Ramona Lofton Biography
Ramona Lofton, better known by her pen name Sapphire, is an American author and performance poet. Her work features on unsparing though often empowering depictions of the vicissitudes of African American and bisexual life.
Ramona Lofton Age
She was born on August 4, 1950, in Fort Ord, California, United States of America. She is sixty-eight years of age as of 2018.
Ramona Lofton Family
Ramona Lofton was born in Fort Ord, California. She was the second oldest of four children born to military parents. Her father was an army sergeant and her mother was a soldier in the Women’s Army Corps. Throughout her childhood, her family maintained a middle-class façade while hiding incest and alcoholism.
When Lofton was thirteen, her father retired from the Army and moved the family to Los Angeles. Her mother, who was battling alcoholism, did not join them and instead abandoned the family. Years later they reconnected, but her mother succumbed to alcoholism in 1986. That same year Lofton’s homeless brother was murdered in a Los Angeles park. Their deaths later played pivotal roles in Lofton’s emerging writing career.
Like her character Precious, Sapphire was sexually abused by her father at the age of eight.
Ramona Lofton Early Life
She adopted the name Sapphire for its connotations of vividness and to reclaim the demonized figure of the fiery black woman. She also immersed herself in the Slam Poetry movement emerging in New York City in the 1980s.
Lofton dropped out of high school and moved to San Francisco in the early 1970s, briefly studying chemistry and dance at the City College of San Francisco, before adopting what she described as a hippie lifestyle. She moved to New York City in 1977, where she supported herself by working as a housekeeper and as a topless dancer.
Lofton returned to school at the City College of New York, majored in modern dance and graduated with honors in 1993; she obtained a master degree in fine arts in 1995 from Brooklyn College.
Ramona Lofton Relationship
Ramona Lofton Career
Sapphire self-published the collection of poems Meditations on the Rainbow in 1987. As Cheryl Clarke notes, Sapphire’s 1994 book of poems, American Dreams is often erroneously referred to as her first book. One critic referred to it as “one of the strongest debut collections of the 1990s”.
Her first novel, Push, was unpublished before being discovered by literary agent Charlotte Sheedy, whose interest created demand and eventually led to a bidding war. Sapphire submitted the first 100 pages of Push to a publisher auction in 1995 and the highest bidder offered her $500,000 to finish the novel.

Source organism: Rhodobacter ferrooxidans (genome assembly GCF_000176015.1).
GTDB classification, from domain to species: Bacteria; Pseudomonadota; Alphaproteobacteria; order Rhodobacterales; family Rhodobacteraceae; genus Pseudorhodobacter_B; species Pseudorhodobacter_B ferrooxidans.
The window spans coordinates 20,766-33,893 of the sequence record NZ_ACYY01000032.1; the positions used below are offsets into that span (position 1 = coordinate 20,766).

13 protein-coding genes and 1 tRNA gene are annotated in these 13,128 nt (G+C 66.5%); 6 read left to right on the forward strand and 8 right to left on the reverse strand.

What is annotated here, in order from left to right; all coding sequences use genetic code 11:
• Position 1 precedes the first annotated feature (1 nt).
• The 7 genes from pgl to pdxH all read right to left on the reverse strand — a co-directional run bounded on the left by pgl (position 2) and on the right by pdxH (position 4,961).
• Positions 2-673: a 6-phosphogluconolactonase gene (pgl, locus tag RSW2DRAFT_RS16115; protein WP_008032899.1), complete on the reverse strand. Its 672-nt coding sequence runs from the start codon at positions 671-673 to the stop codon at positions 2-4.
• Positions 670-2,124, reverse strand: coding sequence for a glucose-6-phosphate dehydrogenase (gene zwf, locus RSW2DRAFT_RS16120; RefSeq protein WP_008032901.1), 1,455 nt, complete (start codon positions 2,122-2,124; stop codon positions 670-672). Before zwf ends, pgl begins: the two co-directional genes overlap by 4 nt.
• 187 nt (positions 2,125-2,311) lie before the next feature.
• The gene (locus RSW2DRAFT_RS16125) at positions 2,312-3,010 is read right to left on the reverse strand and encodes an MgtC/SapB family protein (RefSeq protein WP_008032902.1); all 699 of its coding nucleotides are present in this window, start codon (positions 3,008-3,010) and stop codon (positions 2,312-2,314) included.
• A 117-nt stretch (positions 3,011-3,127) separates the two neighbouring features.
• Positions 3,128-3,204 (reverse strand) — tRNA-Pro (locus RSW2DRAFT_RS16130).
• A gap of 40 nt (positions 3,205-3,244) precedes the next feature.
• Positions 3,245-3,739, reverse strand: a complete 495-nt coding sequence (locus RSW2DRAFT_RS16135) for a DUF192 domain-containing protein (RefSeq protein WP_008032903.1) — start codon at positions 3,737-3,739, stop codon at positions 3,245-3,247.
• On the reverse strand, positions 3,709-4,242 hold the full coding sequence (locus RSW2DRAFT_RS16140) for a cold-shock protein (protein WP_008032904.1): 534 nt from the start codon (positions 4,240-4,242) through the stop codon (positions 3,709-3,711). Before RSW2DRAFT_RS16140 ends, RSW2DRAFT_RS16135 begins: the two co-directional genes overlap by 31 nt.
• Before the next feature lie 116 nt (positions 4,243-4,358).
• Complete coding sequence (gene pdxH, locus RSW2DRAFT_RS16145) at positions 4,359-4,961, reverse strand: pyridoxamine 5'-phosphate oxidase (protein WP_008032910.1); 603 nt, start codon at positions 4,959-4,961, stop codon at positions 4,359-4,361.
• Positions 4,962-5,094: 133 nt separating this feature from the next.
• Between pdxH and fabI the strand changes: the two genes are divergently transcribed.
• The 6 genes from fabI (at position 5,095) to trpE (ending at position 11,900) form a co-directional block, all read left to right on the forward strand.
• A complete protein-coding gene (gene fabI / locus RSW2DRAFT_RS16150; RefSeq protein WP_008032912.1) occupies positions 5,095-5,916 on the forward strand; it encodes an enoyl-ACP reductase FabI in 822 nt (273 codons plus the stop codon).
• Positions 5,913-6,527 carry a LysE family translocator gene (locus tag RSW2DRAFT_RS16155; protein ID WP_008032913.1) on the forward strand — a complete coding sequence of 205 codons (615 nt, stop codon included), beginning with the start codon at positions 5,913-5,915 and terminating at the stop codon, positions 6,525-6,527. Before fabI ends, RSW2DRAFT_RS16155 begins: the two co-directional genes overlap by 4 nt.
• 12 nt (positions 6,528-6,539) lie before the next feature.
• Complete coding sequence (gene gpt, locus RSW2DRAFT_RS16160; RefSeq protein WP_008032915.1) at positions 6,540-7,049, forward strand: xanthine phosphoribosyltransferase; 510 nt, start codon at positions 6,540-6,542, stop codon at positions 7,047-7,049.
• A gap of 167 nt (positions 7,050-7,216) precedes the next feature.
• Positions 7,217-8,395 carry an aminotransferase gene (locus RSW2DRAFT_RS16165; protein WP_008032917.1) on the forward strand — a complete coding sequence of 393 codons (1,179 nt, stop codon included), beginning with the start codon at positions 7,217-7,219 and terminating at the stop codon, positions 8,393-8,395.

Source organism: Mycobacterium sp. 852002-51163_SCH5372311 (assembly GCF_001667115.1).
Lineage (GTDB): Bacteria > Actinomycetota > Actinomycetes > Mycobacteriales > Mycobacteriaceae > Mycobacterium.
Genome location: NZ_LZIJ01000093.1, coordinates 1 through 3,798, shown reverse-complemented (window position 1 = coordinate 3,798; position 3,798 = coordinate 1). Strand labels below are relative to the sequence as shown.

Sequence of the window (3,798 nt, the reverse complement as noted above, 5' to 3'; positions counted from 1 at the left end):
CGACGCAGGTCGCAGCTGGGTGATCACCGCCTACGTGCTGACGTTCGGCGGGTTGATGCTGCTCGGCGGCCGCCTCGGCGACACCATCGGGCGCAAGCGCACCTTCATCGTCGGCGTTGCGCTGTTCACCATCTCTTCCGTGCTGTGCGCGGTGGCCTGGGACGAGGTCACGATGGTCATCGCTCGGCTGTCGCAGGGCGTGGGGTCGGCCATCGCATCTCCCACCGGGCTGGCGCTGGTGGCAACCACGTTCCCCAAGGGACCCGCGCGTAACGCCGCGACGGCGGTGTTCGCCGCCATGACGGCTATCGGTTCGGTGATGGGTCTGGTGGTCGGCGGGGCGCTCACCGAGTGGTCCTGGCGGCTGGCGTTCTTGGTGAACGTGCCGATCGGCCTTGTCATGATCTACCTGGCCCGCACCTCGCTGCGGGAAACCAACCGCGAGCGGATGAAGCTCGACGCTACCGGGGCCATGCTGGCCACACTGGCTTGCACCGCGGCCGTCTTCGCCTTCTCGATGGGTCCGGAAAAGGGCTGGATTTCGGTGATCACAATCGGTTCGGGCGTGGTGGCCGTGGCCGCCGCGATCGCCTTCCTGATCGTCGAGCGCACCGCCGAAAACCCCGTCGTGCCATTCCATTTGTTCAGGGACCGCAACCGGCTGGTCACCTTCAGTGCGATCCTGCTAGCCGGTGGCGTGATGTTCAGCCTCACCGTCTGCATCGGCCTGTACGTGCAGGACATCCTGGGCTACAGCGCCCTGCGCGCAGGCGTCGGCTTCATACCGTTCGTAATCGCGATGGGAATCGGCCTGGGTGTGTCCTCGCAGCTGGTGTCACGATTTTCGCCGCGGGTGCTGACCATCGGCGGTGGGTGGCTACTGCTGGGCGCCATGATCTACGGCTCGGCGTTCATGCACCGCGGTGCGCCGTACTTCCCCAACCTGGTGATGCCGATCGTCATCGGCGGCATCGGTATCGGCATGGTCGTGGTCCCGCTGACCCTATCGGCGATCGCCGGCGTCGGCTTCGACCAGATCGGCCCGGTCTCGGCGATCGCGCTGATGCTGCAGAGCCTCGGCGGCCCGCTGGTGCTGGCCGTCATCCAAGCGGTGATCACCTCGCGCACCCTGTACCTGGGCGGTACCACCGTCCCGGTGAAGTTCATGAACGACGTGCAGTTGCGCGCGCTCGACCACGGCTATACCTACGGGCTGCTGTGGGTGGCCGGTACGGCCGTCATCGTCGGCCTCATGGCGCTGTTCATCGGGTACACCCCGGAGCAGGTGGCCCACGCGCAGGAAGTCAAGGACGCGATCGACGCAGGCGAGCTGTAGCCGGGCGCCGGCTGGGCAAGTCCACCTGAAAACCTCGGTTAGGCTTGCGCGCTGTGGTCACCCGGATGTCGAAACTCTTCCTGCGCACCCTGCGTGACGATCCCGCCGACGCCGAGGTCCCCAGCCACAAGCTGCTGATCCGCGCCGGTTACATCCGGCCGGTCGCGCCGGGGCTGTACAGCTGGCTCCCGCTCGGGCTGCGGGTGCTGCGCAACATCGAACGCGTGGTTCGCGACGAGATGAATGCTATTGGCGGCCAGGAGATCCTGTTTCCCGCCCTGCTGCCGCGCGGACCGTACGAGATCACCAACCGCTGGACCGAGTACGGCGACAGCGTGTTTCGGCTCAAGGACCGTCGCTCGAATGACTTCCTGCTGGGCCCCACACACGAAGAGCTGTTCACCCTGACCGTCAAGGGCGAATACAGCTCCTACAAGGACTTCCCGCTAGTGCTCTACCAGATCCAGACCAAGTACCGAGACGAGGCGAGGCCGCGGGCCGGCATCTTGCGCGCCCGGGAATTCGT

A film based on her novel premiered at the Sundance Film Festival in January 2009. It was renamed “Precious” to avoid confusion with the 2009 action film “Push”. The cast included Gabourey Sidibe, Mo’Nique, who won the Academy Award for her portrayal of Precious’ mother Mary, Mariah Carey, and Lenny Kravitz. Sapphire herself appears briefly in the film as a daycare worker.
Sapphire’s writing was the subject of an academic symposium at Arizona State University in 2007. In 2009 she was the recipient of a Fellow Award in Literature from United States Artists.
Sapphire has focused on bringing to light the parts of life that do not receive attention. In her words,
A major focus of my art has been my determination to reconnect to the mainstream of human life a segment of humanity that has been cast off and made invisible. I have brought into the public gaze women who have been marginalized by sexual abuse, poverty, and their blackness. Through art I have sought to center them in the world.
Ramona Lofton Push
Her 1996 novel Push, for which she was best known, tells the harrowing story of Claireece Jones, called Precious, an obese, illiterate African American teenager living in Harlem who, having been raped by her father, is both HIV-positive and the mother of two children. Styled as a journal that Precious begins when she transfers to an alternative school. The novel utilizes vernacular along with frequent malapropism and misspelling to evince the protagonist’s struggles with literacy.
As Precious commits her story to paper under the patient tutelage of Ms. Rain, her teacher, she begins for the first time to imagine a life beyond her daunting circumstances. Though generally acclaimed, the novel met with objection from some African American critics who disputed its emphasis on the afflictions of the black community.
Ramona Lofton Net Worth
According to various sources, Sapphire’s net worth has grown significantly in 2019. However, the numbers vary depending on the source. If you have current knowledge about Sapphire’s net worth, please feel free to share the information below.